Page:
“Why aren’t they communicating with us, though? Shouldn’t we tell them he’s disappeared and get some help or something?” Taylor asked, hopeful for more connections to her homeworld. Hopeful that they’d have the power to find him and bring him home. 


“It doesn’t work that way, my sweet girl. We send the right signals out, only if the humans seem like their technology is growing to the point of danger. We don’t get signals back, unless they are extracting us. It’s too risky, otherwise. Your father and I knew we were accepting a lifelong mission when we came here. I know it’s hard, and I know it’s had consequences for you as well. But… even so,” her mother said, her voice becoming stronger and more stoic, “We must continue on. We must not be distracted, dragged away, deluded, delayed, or denied from completing the mission at hand. We are…” She looked at Taylor, eyebrows raising expectantly. 


Taylor knew it by heart, as she’d repeated the mantra with her parents every night before bed. 


“We are silent spectators. Invisible inquisitors. Whispering watchers. Vigilantly veiled visitors. Unseen observers. Star dwellers in shadows. Camouflaged and cautious. We are unearthly and unseen. We are the echoes of the cosmos.” 


A notice came across the screen of the TV, and caught both of their attention. The president was going to be holding a press conference and making some sort of announcement, in a few hours. Donna and Taylor exchanged a look that was a mix of heavy emotions. They both had an eagerness for answers, and felt the dread of what those answers would mean for their family, and the families of the many worlds beyond earth.


The aliens had already landed on earth long ago, but have the humans finally figured it out?


They would watch and see. 



August 10, 2023 05:58

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16 comments

VJ Hamilton
00:46 Jun 01, 2024

Wow, you pulled the (purple afghan) wool over my eyes! I loved the twist. Thanks for a great read!

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Anna W
19:06 Jun 03, 2024

Thanks so much VJ, I'm glad you enjoyed it!

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04:33 Aug 19, 2023

Great story! "Whose idea was it to broadcast the worst of human’s challenges and then speculate about the worst possible ways these things could turn out?" A great observation I see someone else also pointed out. "BBC/CNN/Fox news, all the worst things in the world today in 10 minutes..." For the critique circle feedback, not much to add here as your prose is pitch perfect, and you have a great twist at the end. Maybe early on, having some type of confrontation/action involving Taylor and Donna might have increased the tension (but not su...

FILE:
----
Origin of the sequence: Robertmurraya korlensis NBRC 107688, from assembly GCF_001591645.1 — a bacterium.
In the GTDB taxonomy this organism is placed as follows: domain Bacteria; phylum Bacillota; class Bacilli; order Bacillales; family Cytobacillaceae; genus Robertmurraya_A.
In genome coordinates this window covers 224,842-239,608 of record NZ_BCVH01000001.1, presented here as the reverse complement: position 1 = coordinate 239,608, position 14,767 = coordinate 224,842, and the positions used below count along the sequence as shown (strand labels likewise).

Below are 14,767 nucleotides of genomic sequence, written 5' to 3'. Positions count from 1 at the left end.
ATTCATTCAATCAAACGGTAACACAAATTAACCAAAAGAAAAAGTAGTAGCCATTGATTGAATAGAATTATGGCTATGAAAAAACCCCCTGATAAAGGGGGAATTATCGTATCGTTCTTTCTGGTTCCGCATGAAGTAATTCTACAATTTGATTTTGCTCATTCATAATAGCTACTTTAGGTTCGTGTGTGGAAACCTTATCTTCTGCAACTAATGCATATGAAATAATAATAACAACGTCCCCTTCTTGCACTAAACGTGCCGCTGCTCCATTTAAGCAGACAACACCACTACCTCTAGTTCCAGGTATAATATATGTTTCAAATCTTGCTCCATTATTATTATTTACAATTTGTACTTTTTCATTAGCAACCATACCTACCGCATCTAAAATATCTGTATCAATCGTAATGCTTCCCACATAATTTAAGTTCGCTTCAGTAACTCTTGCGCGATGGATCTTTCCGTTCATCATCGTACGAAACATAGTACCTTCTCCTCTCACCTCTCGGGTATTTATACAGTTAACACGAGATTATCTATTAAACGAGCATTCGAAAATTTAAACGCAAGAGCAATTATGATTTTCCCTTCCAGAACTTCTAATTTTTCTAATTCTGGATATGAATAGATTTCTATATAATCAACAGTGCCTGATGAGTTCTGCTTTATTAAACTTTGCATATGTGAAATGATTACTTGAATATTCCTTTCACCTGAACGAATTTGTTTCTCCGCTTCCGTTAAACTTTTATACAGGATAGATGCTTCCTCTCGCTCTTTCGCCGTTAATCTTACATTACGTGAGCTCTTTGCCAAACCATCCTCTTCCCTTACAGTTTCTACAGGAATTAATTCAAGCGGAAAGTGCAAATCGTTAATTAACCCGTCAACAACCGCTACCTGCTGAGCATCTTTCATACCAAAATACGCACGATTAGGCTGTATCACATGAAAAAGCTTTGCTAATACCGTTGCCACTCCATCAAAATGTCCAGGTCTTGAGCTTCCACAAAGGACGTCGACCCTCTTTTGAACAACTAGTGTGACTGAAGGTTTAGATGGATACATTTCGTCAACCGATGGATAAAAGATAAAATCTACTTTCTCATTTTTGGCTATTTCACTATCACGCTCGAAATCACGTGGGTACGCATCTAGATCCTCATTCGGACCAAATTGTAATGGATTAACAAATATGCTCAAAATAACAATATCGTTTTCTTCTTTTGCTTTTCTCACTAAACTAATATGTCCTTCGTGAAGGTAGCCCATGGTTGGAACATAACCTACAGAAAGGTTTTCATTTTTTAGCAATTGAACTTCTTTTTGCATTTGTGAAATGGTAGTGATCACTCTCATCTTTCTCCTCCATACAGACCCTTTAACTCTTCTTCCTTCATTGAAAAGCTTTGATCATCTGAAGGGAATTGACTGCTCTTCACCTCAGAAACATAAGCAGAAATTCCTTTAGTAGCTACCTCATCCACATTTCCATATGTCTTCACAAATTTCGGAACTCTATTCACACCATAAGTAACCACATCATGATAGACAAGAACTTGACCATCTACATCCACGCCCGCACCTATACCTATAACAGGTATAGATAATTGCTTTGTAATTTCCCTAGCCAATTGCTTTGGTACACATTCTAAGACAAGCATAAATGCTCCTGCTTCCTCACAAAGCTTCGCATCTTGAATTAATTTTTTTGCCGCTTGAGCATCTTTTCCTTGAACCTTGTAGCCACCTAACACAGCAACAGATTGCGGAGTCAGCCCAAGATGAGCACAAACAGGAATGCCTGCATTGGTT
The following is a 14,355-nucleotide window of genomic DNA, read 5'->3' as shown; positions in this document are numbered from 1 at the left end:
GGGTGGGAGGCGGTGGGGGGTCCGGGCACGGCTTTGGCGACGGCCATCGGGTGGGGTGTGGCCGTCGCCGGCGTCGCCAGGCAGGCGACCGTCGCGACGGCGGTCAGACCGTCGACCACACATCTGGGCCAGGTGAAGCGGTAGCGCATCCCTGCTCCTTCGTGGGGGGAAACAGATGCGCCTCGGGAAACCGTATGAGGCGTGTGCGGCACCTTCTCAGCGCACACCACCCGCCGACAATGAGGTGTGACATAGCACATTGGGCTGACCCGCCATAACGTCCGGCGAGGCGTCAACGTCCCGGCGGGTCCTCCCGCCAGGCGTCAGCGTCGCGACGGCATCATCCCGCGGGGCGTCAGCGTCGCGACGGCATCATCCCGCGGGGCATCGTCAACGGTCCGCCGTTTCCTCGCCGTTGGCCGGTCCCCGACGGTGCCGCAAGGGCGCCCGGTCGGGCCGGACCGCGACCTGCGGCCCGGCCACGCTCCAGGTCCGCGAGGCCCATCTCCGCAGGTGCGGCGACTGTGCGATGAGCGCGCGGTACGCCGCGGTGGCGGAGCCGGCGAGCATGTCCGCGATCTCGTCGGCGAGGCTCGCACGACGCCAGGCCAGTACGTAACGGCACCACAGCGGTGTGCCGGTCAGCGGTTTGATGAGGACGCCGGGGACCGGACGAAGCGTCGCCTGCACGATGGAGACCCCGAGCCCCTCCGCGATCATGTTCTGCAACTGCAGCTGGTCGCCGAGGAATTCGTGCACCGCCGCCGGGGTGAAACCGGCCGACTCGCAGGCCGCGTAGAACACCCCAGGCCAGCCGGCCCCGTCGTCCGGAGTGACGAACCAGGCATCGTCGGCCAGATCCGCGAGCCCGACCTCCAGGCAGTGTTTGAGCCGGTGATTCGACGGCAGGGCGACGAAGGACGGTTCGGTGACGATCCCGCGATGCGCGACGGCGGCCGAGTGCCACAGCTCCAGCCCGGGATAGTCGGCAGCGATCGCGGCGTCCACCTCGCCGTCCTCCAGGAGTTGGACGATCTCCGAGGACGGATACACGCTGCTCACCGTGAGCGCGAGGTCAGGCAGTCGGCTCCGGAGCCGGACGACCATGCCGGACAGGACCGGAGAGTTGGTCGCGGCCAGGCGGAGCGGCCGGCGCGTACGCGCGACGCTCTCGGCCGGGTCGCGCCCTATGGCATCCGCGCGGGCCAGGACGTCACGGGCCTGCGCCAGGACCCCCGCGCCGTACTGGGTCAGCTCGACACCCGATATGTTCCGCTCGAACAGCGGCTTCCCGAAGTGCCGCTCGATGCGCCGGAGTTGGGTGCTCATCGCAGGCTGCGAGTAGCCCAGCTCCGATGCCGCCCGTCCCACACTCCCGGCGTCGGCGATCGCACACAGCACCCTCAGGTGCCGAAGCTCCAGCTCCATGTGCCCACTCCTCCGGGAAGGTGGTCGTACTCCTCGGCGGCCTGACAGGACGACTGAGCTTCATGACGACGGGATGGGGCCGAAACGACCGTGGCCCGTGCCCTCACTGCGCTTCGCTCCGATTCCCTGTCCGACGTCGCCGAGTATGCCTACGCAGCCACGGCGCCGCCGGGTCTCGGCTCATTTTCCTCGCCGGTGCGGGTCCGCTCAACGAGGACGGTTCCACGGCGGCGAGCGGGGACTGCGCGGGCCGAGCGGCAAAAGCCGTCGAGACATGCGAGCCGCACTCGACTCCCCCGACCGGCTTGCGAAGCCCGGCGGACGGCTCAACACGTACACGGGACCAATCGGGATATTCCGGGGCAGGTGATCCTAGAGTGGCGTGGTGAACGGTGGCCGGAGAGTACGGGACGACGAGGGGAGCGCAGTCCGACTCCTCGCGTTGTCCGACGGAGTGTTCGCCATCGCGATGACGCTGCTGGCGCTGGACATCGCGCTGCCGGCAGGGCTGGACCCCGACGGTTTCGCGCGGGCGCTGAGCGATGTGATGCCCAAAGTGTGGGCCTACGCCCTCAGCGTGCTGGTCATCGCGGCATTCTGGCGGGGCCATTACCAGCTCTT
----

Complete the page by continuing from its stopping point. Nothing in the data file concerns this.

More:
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Anna W
13:42 Aug 19, 2023

Thank you for your feedback Scott!

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19:57 Aug 16, 2023

Your storytelling shines as you expertly capture the complex emotions and connections between Donna and Taylor. The interplay of ordinary activities and the weight of extraordinary circumstances creates a touching and thought-provoking narrative. Your ability to balance these elements makes the story both engaging and emotionally resonant. Thanks for this

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Anna W
14:57 Aug 17, 2023

Wow, thank you so much for this feedback Sudarshan. You're too kind!

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Kandi Zeller
18:37 Aug 14, 2023

"Whose idea was it to broadcast the worst of human’s challenges and then speculate about the worst possible ways these things could turn out?" Loved this description!

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Anna W
03:13 Aug 15, 2023

There’s always some truth in fiction 😂😝 thank you!!

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Michał Przywara
20:44 Aug 11, 2023

That was a neat twist! Initially, I got the sense that a misguided UFO enthusiast got in over his head, and ended up being right or something, but here we learn the truth is much bigger. The aliens do pass seamlessly as humans. They've integrated well and clearly done their homework. That Taylor was even preoccupied with high school at one point attests to that. And her ambitions to work at NASA - that's an interesting thought. Makes sense for a lifelong recon mission. Thanks for sharing!

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Anna W
22:28 Aug 11, 2023

Thank you Michal! I appreciate you reading the story and always appreciate your feedback!

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Mary Bendickson
15:55 Aug 10, 2023

Wonderful depiction of the way it could be. Well written. Thanks for liking my version.

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Anna W
19:31 Aug 10, 2023

Thanks for reading, Mary! I appreciate your kind comment!

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10:00 Aug 10, 2023

This is really cool Anna. The reveal halfway through caught me off guard. I like the way you put it out there casually, not making a big revelation about it. And the whole conversation then changes. Smartly done and well written!

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Anna W
14:07 Aug 10, 2023

Thanks Derrick!! I appreciate your kind words!

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Unknown User
19:01 Aug 15, 2023

<removed by user>

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Anna W
01:00 Aug 16, 2023

Thank you Joe! :)